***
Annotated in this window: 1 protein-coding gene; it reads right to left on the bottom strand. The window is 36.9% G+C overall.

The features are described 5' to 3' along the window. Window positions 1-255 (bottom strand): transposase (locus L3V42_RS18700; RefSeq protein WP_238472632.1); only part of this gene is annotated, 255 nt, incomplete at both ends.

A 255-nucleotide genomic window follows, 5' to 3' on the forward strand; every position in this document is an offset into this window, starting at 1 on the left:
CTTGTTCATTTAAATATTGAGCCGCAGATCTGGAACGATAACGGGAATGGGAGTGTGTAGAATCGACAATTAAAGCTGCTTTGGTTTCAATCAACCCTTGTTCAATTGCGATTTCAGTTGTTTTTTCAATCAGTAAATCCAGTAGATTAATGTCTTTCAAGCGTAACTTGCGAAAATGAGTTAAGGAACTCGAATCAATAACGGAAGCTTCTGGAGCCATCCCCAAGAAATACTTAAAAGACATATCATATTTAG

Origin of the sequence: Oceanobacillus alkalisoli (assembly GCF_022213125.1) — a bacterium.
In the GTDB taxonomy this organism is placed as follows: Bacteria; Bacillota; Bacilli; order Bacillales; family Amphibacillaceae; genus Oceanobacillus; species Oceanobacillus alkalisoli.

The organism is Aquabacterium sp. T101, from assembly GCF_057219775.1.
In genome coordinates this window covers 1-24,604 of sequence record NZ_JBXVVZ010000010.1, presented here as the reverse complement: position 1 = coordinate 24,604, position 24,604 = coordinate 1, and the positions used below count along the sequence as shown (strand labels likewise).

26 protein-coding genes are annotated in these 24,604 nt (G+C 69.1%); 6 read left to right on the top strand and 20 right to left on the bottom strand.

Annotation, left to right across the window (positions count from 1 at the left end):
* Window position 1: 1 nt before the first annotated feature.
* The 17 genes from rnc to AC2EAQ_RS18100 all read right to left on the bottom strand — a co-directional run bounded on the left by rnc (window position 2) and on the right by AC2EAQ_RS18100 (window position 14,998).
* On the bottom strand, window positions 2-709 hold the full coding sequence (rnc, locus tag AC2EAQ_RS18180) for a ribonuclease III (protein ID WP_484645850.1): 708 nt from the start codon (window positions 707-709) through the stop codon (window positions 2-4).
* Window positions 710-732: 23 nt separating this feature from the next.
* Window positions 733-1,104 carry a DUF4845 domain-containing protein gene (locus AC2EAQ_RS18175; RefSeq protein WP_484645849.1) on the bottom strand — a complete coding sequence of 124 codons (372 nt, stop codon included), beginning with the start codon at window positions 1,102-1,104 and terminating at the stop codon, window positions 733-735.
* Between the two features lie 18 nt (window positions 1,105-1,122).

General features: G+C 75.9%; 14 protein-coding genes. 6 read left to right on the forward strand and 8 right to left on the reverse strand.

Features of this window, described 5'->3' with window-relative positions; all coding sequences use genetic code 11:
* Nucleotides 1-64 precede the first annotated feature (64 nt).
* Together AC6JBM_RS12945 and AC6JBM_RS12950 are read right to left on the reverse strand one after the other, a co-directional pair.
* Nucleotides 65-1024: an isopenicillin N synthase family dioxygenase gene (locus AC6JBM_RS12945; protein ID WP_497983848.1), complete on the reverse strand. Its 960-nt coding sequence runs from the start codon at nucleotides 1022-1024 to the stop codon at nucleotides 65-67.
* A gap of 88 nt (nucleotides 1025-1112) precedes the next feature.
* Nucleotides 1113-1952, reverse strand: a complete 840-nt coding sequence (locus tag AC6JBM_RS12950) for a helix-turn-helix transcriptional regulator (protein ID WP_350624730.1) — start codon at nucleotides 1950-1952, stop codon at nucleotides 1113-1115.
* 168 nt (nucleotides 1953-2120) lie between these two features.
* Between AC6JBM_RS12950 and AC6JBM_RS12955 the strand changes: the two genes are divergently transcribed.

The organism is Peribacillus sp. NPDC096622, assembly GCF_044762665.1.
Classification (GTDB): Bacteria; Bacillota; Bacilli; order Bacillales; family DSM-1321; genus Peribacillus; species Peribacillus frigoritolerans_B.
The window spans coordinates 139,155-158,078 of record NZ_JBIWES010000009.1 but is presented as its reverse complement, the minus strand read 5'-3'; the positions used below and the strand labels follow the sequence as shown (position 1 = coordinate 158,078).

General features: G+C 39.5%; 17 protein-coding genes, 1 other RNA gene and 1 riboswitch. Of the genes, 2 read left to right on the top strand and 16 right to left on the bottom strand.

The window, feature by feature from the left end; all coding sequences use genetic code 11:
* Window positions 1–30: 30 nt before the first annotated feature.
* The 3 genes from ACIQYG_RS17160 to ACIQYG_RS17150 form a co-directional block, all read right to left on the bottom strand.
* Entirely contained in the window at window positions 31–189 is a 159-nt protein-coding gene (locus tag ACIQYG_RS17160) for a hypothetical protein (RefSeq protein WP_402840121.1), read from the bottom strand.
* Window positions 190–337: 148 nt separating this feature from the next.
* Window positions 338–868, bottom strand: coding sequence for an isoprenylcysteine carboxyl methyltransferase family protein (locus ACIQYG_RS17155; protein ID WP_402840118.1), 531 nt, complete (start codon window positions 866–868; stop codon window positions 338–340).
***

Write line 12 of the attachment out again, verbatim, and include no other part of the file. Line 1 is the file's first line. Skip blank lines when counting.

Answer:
* The 17 genes from rnc to AC2EAQ_RS18100 all read right to left on the bottom strand — a co-directional run bounded on the left by rnc (window position 2) and on the right by AC2EAQ_RS18100 (window position 14,998).